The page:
A compound produced by a simple soil microbe may prove a new and extremely effective antibiotic. In recent decades, strains of Staphylococcus aureus and various Enterococcus bacteria have shown resistance to the most powerful antibiotics in the modern medical arsenal. The new compound has wiped out the two superbugs in vitro and in mice.

Jun Wang of Merck Research Laboratories and his colleagues tested 250,000 compounds extracted from microorganisms for antibiotic properties. Platensimycin, isolated from a strain of Streptomyces platensis found in a soil sample from South Africa, showed both strength and discretion in biochemical assays, targeting and defeating pathogens while seeming to show little danger of unwanted interactions. So the researchers tested it against superbugs in vitro. The compound bested methicillin-resistant S. aureus and vancomycin-resistant enterococci as well as other antibiotic-resistant microbes. It also showed no toxicity when put in contact with mammalian cells. Wang and his colleagues then tested the compound in mice infected with S. aureus. After 24 hours of treatment, the compound reduced the bacterial outbreak at least 10,000-fold and showed no deleterious effects on the mice themselves.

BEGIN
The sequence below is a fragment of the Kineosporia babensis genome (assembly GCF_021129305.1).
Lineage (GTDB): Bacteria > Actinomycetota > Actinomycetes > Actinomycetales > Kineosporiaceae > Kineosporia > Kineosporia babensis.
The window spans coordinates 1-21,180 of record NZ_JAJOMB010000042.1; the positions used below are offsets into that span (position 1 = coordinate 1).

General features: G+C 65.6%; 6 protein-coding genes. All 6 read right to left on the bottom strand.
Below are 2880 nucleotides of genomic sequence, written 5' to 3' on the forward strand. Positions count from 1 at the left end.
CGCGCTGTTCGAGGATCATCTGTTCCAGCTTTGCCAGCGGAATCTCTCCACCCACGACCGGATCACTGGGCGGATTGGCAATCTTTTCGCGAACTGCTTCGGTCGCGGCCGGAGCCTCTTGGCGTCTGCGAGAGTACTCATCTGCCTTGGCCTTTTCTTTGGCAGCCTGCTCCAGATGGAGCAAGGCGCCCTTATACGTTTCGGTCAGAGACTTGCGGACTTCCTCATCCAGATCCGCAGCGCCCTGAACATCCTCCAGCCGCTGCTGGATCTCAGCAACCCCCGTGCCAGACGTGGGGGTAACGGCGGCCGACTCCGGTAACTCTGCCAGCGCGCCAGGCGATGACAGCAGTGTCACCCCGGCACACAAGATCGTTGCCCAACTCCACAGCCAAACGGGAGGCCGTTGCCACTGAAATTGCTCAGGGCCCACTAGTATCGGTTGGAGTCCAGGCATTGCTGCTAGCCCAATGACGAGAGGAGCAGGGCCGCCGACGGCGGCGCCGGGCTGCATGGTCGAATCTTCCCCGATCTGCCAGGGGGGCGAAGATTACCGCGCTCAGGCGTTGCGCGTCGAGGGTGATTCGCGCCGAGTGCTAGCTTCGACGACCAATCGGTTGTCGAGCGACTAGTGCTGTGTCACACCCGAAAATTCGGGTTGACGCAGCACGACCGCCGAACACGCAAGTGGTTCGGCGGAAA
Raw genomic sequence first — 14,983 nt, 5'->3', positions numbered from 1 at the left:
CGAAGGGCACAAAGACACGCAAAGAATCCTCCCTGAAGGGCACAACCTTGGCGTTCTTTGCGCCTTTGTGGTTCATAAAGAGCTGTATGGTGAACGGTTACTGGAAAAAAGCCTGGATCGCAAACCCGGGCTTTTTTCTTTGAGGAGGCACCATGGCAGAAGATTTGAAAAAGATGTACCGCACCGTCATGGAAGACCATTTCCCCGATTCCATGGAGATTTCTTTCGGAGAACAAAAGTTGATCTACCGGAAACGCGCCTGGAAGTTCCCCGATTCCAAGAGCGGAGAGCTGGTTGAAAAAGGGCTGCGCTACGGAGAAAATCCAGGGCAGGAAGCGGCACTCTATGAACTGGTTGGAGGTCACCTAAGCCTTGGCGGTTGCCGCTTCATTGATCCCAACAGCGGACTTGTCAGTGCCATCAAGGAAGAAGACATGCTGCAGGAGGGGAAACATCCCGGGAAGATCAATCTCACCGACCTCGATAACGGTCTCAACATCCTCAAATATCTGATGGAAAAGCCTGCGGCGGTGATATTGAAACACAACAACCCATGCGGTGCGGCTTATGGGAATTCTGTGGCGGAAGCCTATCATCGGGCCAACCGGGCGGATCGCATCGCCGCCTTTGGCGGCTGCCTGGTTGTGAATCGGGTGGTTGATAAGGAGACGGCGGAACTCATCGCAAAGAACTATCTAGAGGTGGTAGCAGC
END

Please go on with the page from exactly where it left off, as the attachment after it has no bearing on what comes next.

Their subsequent research shows that platensimycin works by inhibiting a pathogen's ability to synthesize fatty acids--the essential components of cell membranes. The new antibiotic inserts itself into the nascent chain of a fatty acid and blocks further lengthening, destroying the bacterium's ability to thrive.

"The path ahead remains a long one that includes further preclinical study, and, if these studies are successful, extensive clinical trials for safety and efficacy in humans," writes Eric Brown of McMaster University in Ontario in a commentary accompanying the piece in today's Nature. If it passes all of those tests, platensimycin could be the third new antibiotic--and the strongest--to reach patients in the last 40 years.